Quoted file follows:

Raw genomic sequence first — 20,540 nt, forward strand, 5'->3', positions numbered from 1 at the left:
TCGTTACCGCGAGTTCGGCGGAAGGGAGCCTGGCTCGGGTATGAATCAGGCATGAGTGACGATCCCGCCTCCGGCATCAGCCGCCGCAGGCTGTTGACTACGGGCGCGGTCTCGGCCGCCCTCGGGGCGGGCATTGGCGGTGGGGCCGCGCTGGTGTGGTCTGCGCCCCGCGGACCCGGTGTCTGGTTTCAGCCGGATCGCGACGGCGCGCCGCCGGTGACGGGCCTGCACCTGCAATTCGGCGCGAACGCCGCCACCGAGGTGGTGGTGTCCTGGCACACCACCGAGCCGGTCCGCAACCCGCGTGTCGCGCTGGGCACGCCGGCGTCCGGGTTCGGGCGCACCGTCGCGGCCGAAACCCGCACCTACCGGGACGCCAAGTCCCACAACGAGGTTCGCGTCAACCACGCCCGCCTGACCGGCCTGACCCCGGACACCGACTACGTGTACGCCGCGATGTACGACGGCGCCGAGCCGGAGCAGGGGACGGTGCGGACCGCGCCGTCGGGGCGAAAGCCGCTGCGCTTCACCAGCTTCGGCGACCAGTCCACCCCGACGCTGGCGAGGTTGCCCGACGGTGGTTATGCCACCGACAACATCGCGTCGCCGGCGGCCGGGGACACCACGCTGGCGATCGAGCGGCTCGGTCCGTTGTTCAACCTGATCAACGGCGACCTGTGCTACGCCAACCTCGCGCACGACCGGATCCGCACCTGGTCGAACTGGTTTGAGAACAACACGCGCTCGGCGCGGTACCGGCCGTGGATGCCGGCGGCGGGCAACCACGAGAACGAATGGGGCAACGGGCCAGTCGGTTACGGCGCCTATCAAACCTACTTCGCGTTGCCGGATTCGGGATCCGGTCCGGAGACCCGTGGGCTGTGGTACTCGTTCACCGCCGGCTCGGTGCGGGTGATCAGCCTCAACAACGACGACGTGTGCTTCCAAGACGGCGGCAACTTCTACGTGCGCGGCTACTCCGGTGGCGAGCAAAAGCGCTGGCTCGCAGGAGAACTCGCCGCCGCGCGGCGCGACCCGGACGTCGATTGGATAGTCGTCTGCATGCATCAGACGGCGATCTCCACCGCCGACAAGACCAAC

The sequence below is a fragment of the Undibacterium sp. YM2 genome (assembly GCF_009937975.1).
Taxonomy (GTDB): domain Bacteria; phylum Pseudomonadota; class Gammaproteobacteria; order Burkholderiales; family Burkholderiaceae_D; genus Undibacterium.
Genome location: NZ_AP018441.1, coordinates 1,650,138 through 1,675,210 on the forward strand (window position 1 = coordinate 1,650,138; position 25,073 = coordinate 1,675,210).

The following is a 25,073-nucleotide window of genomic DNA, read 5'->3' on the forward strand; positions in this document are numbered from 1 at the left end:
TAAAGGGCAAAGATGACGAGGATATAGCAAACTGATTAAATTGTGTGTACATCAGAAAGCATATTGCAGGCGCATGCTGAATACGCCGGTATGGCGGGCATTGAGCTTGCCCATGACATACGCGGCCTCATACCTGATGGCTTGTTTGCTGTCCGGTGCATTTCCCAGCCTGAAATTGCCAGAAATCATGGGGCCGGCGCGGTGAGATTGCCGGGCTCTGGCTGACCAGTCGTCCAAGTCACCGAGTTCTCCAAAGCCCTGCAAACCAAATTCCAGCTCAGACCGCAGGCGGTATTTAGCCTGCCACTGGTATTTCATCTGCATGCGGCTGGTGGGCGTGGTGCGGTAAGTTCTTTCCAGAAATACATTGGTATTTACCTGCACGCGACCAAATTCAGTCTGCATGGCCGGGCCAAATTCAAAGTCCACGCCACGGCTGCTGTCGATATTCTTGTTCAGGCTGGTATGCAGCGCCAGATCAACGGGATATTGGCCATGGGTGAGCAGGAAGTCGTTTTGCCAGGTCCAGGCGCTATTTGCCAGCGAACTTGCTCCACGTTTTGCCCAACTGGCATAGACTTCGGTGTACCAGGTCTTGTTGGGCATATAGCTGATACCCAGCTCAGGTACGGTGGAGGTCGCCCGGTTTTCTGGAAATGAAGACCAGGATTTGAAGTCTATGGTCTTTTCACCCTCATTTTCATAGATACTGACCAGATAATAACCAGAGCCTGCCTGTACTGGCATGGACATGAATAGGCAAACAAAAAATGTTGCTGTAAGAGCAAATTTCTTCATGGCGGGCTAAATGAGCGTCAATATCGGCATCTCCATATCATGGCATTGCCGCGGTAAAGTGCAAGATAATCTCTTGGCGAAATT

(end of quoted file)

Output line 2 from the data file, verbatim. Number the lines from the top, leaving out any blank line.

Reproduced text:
TCGTTACCGCGAGTTCGGCGGAAGGGAGCCTGGCTCGGGTATGAATCAGGCATGAGTGACGATCCCGCCTCCGGCATCAGCCGCCGCAGGCTGTTGACTACGGGCGCGGTCTCGGCCGCCCTCGGGGCGGGCATTGGCGGTGGGGCCGCGCTGGTGTGGTCTGCGCCCCGCGGACCCGGTGTCTGGTTTCAGCCGGATCGCGACGGCGCGCCGCCGGTGACGGGCCTGCACCTGCAATTCGGCGCGAACGCCGCCACCGAGGTGGTGGTGTCCTGGCACACCACCGAGCCGGTCCGCAACCCGCGTGTCGCGCTGGGCACGCCGGCGTCCGGGTTCGGGCGCACCGTCGCGGCCGAAACCCGCACCTACCGGGACGCCAAGTCCCACAACGAGGTTCGCGTCAACCACGCCCGCCTGACCGGCCTGACCCCGGACACCGACTACGTGTACGCCGCGATGTACGACGGCGCCGAGCCGGAGCAGGGGACGGTGCGGACCGCGCCGTCGGGGCGAAAGCCGCTGCGCTTCACCAGCTTCGGCGACCAGTCCACCCCGACGCTGGCGAGGTTGCCCGACGGTGGTTATGCCACCGACAACATCGCGTCGCCGGCGGCCGGGGACACCACGCTGGCGATCGAGCGGCTCGGTCCGTTGTTCAACCTGATCAACGGCGACCTGTGCTACGCCAACCTCGCGCACGACCGGATCCGCACCTGGTCGAACTGGTTTGAGAACAACACGCGCTCGGCGCGGTACCGGCCGTGGATGCCGGCGGCGGGCAACCACGAGAACGAATGGGGCAACGGGCCAGTCGGTTACGGCGCCTATCAAACCTACTTCGCGTTGCCGGATTCGGGATCCGGTCCGGAGACCCGTGGGCTGTGGTACTCGTTCACCGCCGGCTCGGTGCGGGTGATCAGCCTCAACAACGACGACGTGTGCTTCCAAGACGGCGGCAACTTCTACGTGCGCGGCTACTCCGGTGGCGAGCAAAAGCGCTGGCTCGCAGGAGAACTCGCCGCCGCGCGGCGCGACCCGGACGTCGATTGGATAGTCGTCTGCATGCATCAGACGGCGATCTCCACCGCCGACAAGACCAAC